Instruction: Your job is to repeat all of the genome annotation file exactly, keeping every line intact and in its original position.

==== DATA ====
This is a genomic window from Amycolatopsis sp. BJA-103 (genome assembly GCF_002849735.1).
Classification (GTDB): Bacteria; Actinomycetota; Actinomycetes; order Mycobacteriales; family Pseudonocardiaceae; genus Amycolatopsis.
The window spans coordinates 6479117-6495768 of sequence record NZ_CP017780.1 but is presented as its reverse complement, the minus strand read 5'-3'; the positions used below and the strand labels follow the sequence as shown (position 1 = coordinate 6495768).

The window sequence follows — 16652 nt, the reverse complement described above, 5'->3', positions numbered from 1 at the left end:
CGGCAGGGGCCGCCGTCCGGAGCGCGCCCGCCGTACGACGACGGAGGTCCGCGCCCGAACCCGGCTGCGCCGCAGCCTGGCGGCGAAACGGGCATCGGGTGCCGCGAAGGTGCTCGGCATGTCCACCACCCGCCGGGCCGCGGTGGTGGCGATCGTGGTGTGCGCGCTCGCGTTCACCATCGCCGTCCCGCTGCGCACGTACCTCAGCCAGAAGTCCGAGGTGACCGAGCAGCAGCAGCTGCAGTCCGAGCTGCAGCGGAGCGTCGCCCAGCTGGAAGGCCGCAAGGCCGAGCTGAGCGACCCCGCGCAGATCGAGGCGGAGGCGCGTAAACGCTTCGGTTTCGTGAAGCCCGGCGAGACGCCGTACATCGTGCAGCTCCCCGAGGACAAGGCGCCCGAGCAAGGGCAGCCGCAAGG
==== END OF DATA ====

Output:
This is a genomic window from Amycolatopsis sp. BJA-103 (genome assembly GCF_002849735.1).
Classification (GTDB): Bacteria; Actinomycetota; Actinomycetes; order Mycobacteriales; family Pseudonocardiaceae; genus Amycolatopsis.
The window spans coordinates 6479117-6495768 of sequence record NZ_CP017780.1 but is presented as its reverse complement, the minus strand read 5'-3'; the positions used below and the strand labels follow the sequence as shown (position 1 = coordinate 6495768).

The window sequence follows — 16652 nt, the reverse complement described above, 5'->3', positions numbered from 1 at the left end:
CGGCAGGGGCCGCCGTCCGGAGCGCGCCCGCCGTACGACGACGGAGGTCCGCGCCCGAACCCGGCTGCGCCGCAGCCTGGCGGCGAAACGGGCATCGGGTGCCGCGAAGGTGCTCGGCATGTCCACCACCCGCCGGGCCGCGGTGGTGGCGATCGTGGTGTGCGCGCTCGCGTTCACCATCGCCGTCCCGCTGCGCACGTACCTCAGCCAGAAGTCCGAGGTGACCGAGCAGCAGCAGCTGCAGTCCGAGCTGCAGCGGAGCGTCGCCCAGCTGGAAGGCCGCAAGGCCGAGCTGAGCGACCCCGCGCAGATCGAGGCGGAGGCGCGTAAACGCTTCGGTTTCGTGAAGCCCGGCGAGACGCCGTACATCGTGCAGCTCCCCGAGGACAAGGCGCCCGAGCAAGGGCAGCCGCAAGG